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Thread: New climate publications

  1. #1 New climate publications 
    Forum Sophomore andre's Avatar
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    Aug 2007
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    Nature Geoscience
    Published online: 23 March 2008 | doi:10.1038/ngeo156

    Global and regional climate changes due to black carbon
    V. Ramanathan & G. Carmichael


    Black carbon in soot is the dominant absorber of visible solar radiation in the atmosphere. Anthropogenic sources of black carbon, although distributed globally, are most concentrated in the tropics where solar irradiance is highest. Black carbon is often transported over long distances, mixing with other aerosols along the way. ...

    .... In the Himalayan region, solar heating from black carbon at high elevations may be just as important as carbon dioxide in the melting of snowpacks and glaciers. The interception of solar radiation by atmospheric brown clouds leads to dimming at the Earth's surface with important implications for the hydrological cycle, and the deposition of black carbon darkens snow and ice surfaces, which can contribute to melting, in particular of Arctic sea ice.

    Scafetta, N., and B. J. West (2007), Phenomenological reconstructions of the solar signature in the Northern Hemisphere Surface temperature records since 1600, J. Geophys. Res., 112, D24S03, doi:10.1029/ 2007JD008437.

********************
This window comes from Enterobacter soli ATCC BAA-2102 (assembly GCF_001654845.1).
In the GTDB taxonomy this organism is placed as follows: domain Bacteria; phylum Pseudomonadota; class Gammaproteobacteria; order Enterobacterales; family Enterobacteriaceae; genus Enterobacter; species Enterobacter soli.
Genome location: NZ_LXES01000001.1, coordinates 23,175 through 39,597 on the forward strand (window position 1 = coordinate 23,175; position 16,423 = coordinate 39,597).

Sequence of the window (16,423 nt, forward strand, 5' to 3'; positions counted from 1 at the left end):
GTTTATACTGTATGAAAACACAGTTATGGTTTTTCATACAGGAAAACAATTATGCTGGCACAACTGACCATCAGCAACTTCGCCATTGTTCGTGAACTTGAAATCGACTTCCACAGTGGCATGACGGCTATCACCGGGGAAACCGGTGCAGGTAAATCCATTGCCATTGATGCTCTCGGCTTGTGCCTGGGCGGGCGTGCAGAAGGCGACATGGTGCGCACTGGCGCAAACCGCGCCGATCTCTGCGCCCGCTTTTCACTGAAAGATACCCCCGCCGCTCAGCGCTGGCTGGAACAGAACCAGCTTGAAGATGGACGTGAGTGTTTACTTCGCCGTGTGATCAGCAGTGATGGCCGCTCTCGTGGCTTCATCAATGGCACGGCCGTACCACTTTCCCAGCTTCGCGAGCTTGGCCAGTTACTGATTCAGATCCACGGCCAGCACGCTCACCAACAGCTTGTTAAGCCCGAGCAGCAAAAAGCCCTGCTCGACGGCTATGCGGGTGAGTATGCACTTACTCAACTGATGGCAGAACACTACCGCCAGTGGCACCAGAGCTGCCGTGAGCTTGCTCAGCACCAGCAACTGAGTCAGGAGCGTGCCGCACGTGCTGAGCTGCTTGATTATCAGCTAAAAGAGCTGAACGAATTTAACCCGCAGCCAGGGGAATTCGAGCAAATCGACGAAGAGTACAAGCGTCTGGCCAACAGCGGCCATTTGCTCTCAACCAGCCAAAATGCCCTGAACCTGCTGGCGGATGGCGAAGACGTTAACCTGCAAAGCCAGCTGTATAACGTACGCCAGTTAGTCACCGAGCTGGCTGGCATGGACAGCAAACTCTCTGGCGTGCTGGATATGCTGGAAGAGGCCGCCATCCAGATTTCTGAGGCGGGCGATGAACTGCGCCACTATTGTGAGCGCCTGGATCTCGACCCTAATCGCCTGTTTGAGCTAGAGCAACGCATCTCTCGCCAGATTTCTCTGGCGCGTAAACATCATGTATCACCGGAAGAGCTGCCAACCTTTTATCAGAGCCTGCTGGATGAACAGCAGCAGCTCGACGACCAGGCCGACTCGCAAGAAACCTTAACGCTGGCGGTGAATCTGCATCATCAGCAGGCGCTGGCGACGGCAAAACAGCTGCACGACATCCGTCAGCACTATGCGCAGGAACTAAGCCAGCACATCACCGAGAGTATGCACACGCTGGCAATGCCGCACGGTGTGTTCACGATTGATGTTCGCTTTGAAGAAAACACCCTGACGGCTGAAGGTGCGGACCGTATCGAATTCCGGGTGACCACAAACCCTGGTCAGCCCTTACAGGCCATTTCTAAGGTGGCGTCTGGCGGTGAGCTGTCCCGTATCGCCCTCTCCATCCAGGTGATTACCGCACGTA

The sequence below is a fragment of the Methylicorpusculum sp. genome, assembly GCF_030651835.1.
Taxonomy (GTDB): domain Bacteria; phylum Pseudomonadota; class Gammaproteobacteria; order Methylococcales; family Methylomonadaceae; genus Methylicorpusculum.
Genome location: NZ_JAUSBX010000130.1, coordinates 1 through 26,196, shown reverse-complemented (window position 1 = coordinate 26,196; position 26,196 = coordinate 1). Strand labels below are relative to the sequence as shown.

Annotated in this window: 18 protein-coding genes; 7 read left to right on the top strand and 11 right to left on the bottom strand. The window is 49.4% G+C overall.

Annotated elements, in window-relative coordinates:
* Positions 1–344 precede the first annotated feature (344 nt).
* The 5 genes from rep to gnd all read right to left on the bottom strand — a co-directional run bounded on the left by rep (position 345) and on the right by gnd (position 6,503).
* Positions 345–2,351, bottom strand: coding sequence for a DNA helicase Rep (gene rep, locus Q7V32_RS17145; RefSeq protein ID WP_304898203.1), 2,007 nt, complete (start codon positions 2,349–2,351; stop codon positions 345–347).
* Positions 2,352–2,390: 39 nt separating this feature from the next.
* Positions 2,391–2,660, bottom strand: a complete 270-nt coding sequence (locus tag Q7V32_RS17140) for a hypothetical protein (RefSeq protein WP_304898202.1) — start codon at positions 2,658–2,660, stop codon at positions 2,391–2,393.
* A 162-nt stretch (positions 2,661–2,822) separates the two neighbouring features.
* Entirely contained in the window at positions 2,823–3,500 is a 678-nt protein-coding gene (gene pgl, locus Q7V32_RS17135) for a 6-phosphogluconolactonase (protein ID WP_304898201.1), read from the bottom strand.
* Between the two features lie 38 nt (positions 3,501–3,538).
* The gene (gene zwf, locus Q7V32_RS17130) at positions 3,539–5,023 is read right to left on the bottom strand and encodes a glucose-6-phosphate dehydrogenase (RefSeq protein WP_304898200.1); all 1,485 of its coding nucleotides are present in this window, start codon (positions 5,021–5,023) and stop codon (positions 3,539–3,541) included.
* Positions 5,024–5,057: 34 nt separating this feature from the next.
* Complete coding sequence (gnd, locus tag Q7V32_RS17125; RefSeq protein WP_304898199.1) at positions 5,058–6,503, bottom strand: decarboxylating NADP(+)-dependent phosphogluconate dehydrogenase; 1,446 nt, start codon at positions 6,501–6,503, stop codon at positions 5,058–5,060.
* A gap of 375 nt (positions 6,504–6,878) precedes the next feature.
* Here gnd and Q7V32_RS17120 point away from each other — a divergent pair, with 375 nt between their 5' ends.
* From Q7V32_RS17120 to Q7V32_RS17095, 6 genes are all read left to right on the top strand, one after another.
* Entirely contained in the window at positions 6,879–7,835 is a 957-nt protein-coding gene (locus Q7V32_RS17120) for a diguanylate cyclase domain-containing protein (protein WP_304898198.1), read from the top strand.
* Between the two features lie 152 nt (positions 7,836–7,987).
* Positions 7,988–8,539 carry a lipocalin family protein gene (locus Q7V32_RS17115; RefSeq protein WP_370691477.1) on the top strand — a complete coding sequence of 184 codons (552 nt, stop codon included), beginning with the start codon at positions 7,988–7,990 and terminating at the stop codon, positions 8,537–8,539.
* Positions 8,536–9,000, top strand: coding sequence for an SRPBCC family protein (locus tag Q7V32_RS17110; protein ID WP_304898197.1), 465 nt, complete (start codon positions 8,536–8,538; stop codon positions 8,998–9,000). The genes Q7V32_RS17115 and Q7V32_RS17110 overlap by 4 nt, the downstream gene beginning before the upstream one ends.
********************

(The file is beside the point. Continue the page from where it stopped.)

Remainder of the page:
A phenomenological thermodynamic model is adopted to estimate the relative contribution of the solar-induced versus anthropogenic- added climate forcing during the industrial era. We compare different preindustrial temperature and solar data reconstruction scenarios since 1610. We argue that a realistic climate scenario is the one described by a large preindustrial secular variability (as the one shown by the
    paleoclimate temperature reconstruction by Moberg et al. (2005)) with the total solar irradiance experiencing low secular variability (as the one shown by Wang et al. (2005)).

    Under this scenario the Sun might have contributed up to approximately 50% (or more if ACRIM total solar irradiance satellite composite (Willson and Mordvinov, 2003) is implemented) of the observed global warming since 1900.

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  3. #2  
    Forum Isotope Bunbury's Avatar
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    Sep 2007
    There's been extensive discussion about the second paper on Realclimate if anyone wants to get into the details. The consensus seems to be that this is sloppy science that should not have passed peer review. No doubt Andre can explain why the consensus is wrong.

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